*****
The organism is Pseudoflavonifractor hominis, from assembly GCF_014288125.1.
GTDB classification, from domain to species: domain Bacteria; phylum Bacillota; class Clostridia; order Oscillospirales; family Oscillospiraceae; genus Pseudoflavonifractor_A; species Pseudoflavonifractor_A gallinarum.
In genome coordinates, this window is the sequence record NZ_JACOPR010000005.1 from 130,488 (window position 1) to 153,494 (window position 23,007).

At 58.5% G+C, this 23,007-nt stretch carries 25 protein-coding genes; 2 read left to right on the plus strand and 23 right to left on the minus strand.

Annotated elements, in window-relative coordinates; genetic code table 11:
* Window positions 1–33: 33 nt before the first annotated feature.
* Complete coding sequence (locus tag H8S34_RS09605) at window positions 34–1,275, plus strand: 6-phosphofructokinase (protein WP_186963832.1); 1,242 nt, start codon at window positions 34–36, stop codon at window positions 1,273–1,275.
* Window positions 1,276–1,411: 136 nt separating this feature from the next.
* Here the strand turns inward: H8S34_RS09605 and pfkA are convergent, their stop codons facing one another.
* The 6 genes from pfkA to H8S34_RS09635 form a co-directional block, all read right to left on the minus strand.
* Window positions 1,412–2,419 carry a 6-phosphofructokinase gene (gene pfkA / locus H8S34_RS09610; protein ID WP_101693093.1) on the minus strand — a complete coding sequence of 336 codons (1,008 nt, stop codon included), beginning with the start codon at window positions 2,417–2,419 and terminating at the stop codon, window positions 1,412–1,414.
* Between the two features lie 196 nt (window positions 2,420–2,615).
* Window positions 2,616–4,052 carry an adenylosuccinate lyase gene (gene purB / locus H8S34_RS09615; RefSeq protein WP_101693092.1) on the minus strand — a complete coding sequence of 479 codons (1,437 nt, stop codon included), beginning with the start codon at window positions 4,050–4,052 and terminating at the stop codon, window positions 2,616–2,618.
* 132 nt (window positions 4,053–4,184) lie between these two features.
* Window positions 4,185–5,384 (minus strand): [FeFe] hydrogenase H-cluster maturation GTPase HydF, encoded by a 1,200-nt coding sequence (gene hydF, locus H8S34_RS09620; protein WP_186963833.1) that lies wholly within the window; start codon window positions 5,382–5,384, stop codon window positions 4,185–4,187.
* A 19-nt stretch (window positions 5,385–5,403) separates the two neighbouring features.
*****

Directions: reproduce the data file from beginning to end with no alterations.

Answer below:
The organism is Pseudoflavonifractor hominis, from assembly GCF_014288125.1.
GTDB classification, from domain to species: domain Bacteria; phylum Bacillota; class Clostridia; order Oscillospirales; family Oscillospiraceae; genus Pseudoflavonifractor_A; species Pseudoflavonifractor_A gallinarum.
In genome coordinates, this window is the sequence record NZ_JACOPR010000005.1 from 130,488 (window position 1) to 153,494 (window position 23,007).

At 58.5% G+C, this 23,007-nt stretch carries 25 protein-coding genes; 2 read left to right on the plus strand and 23 right to left on the minus strand.

Annotated elements, in window-relative coordinates; genetic code table 11:
* Window positions 1–33: 33 nt before the first annotated feature.
* Complete coding sequence (locus tag H8S34_RS09605) at window positions 34–1,275, plus strand: 6-phosphofructokinase (protein WP_186963832.1); 1,242 nt, start codon at window positions 34–36, stop codon at window positions 1,273–1,275.
* Window positions 1,276–1,411: 136 nt separating this feature from the next.
* Here the strand turns inward: H8S34_RS09605 and pfkA are convergent, their stop codons facing one another.
* The 6 genes from pfkA to H8S34_RS09635 form a co-directional block, all read right to left on the minus strand.
* Window positions 1,412–2,419 carry a 6-phosphofructokinase gene (gene pfkA / locus H8S34_RS09610; protein ID WP_101693093.1) on the minus strand — a complete coding sequence of 336 codons (1,008 nt, stop codon included), beginning with the start codon at window positions 2,417–2,419 and terminating at the stop codon, window positions 1,412–1,414.
* Between the two features lie 196 nt (window positions 2,420–2,615).
* Window positions 2,616–4,052 carry an adenylosuccinate lyase gene (gene purB / locus H8S34_RS09615; RefSeq protein WP_101693092.1) on the minus strand — a complete coding sequence of 479 codons (1,437 nt, stop codon included), beginning with the start codon at window positions 4,050–4,052 and terminating at the stop codon, window positions 2,616–2,618.
* 132 nt (window positions 4,053–4,184) lie between these two features.
* Window positions 4,185–5,384 (minus strand): [FeFe] hydrogenase H-cluster maturation GTPase HydF, encoded by a 1,200-nt coding sequence (gene hydF, locus H8S34_RS09620; protein WP_186963833.1) that lies wholly within the window; start codon window positions 5,382–5,384, stop codon window positions 4,185–4,187.
* A 19-nt stretch (window positions 5,385–5,403) separates the two neighbouring features.